We are continuing our reading on Tertullian‘s work, On Modesty. In this we find him dancing around the argument, attempting to get to the heart of the matter, but by defeating any roads around. He uses a legal argument and style in that he sets his argument first, and then admits to a portion of that of his opponent, but in doing so, he underscores his own right position. He makes the case the parables of the lost sheep and coin do not refer to Christians (although he makes an allowance for such an erroneous position) but to sinners. In his attempt to explain it, I find an objection against Original Sin, with Tertullian ascribing the entire world to the Flock of God. It may be possible to read in his words original universalism, so that innocents who perish are saved, but sinners are in need for redemption.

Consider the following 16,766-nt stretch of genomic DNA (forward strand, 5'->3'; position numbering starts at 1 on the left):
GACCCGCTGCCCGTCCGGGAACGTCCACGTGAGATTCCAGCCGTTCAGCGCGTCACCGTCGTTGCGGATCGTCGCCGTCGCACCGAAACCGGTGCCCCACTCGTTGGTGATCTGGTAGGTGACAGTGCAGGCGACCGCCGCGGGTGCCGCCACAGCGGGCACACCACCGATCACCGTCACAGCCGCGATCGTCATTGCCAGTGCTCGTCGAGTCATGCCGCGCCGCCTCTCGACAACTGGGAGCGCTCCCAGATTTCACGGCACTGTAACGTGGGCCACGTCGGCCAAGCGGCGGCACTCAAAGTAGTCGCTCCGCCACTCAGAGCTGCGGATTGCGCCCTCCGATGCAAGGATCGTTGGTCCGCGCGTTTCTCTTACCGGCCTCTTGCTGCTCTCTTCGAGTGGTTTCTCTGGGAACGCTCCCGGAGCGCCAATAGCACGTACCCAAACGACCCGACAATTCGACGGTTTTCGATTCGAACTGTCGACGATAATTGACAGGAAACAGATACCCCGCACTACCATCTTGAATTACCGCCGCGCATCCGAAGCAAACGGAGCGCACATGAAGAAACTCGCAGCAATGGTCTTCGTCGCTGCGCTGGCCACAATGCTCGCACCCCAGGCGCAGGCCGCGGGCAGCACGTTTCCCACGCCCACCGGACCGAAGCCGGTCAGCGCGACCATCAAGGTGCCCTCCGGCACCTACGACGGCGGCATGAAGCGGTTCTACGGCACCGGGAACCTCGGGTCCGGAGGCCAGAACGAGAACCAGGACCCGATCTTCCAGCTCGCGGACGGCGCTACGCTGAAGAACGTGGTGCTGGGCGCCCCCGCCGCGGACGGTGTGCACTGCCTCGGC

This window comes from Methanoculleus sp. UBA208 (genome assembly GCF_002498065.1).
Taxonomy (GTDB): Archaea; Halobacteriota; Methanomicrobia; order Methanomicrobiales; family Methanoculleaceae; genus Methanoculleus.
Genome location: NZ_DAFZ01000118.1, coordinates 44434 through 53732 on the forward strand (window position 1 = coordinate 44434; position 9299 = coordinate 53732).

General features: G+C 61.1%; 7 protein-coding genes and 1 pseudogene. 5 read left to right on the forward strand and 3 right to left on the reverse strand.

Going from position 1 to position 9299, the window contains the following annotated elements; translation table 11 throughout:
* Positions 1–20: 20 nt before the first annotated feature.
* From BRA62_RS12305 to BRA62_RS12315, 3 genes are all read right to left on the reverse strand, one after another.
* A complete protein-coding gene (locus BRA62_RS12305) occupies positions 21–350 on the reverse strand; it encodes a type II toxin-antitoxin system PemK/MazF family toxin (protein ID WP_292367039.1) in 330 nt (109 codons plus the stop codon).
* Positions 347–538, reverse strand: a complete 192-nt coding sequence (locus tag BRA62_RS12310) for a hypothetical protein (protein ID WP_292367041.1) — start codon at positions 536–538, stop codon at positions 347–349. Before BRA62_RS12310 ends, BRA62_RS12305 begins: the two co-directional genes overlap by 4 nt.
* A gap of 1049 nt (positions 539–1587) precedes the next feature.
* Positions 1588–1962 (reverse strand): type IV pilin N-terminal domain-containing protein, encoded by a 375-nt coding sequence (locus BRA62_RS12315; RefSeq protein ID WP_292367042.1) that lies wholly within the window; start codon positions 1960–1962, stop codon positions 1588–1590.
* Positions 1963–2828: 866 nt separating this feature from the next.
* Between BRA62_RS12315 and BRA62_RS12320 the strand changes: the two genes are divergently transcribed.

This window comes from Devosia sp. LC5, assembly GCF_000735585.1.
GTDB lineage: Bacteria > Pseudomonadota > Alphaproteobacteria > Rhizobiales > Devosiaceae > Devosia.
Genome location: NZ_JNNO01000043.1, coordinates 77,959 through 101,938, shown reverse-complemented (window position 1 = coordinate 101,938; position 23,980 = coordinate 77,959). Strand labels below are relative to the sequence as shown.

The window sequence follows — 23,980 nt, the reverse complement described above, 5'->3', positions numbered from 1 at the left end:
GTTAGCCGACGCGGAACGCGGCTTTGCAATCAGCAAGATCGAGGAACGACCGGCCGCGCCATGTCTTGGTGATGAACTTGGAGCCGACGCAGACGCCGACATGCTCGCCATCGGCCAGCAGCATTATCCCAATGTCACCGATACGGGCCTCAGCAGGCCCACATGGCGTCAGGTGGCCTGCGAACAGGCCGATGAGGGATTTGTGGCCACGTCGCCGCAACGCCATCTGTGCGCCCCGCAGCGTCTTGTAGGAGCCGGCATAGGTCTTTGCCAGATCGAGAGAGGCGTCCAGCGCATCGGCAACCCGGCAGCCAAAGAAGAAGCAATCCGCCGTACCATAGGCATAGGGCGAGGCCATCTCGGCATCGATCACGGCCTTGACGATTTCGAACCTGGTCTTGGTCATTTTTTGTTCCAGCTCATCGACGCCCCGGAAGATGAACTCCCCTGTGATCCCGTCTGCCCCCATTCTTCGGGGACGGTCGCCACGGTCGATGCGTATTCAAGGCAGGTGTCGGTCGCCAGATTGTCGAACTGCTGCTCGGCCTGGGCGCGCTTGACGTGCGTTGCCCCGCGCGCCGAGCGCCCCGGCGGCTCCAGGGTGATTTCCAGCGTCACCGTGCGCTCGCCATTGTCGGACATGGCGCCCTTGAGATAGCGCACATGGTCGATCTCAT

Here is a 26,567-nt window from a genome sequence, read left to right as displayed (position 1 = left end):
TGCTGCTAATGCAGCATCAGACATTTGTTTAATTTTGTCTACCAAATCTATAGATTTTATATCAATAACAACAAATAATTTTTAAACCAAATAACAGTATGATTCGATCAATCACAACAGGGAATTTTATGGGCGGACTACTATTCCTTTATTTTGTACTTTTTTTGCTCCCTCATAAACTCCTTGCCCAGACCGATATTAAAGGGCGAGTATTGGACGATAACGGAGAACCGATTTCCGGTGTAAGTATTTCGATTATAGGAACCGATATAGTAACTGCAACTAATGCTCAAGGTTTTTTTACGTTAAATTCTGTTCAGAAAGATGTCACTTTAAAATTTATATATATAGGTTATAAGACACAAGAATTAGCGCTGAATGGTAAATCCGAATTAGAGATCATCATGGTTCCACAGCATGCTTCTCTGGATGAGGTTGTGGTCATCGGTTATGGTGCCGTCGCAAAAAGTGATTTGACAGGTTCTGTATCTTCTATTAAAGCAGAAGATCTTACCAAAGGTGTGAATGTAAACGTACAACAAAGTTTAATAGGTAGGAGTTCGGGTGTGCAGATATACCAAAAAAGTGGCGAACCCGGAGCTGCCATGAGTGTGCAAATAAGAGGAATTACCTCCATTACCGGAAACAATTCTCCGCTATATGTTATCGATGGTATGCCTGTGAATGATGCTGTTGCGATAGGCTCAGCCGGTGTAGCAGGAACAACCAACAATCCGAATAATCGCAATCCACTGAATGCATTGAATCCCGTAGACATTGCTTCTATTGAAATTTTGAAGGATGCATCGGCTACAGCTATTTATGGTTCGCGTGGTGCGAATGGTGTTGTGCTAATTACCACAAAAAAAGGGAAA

You shall have leave to begin with the parables, where you have the lost ewe re-sought by the Lord, and carried back on His shoulders. Let the very paintings upon your cups come forward to show whether even in them the figurative meaning of that sheep will shine through (the outward semblance, to teach) whether a Christian or heathen sinner be the object it aims at in the matter of restoration. For we put in a demurrer arising out of the teaching of nature, out of the law of ear and tongue, out of the soundness of the mental faculty, to the effect that such answers are always given as are called forth (by the question,—answers), that is, to the (questions) which call them forth. That which was calling forth (an answer in the present case) was, I take it, the fact that the Pharisees were muttering in indignation at the Lord’s admitting to His society heathen publicans and sinners, and communicating with them in food. When, in reply to this, the Lord had figured the restoration of the lost ewe, to whom else is it credible that he configured it but to the lost heathen, about whom the question was then in hand,—not about a Christian, who up to that time had no existence? Else, what kind of (hypothesis) is it that the Lord, like a quibbler in answering, omitting the present subject-matter which it was His duty to refute, should spend His labour about one yet future? “But a ‘sheep’ properly means a Christian, and the Lord’s ‘flock’ is the people of the Church, and the ‘good shepherd’ is Christ; and hence in the ‘sheep’ we must understand a Christian who has erred from the Church’s ‘flock.’” In that case, you make the Lord to have given no answer to the Pharisees’ muttering, but to your presumption. And yet you will be bound so to defend that presumption, as to deny that the (points) which you think applicable to Christians are referable to a heathen. Tell me, is not all mankind one flock of God? Is not the same God both Lord and Shepherd of the universal nations? Who more “perishes” from God than the heathen, so long as he “errs?” Who is more “re-sought” by God than the heathen, when he is recalled by Christ? In fact, it is among heathens that this order finds antecedent place; if, that is, Christians are not otherwise made out of heathens than by being first “lost,” and “re-sought” by God, and “carried back” by Christ. So likewise ought this order to be kept, that we may interpret any such (figure) with reference to those in whom it finds prior place. But you, I take it, would wish this: that He should represent the ewe as lost not from a flock, but from an ark or a chest! In like manner, albeit He calls the remaining number of the heathens “righteous,” it does not follow that He shows them to be Christians; dealing as He is with Jews, and at that very moment refuting them, because they were indignant at the hope of the heathens. But in order to express, in opposition to the Pharisees’ envy, His own grace and goodwill even in regard of one heathen, He preferred the salvation of one sinner by repentance to theirs by righteousness; or else, pray, were the Jews not “righteous,” and such as “had no need of repentance,” having, as they had, as pilotages of discipline and instruments of fear, “the Law and the Prophets?” He set them therefore in the parable—and if not such as they were, yet such as they ought to have been—that they might blush the more when they heard that repentance was necessary to others, and not to themselves.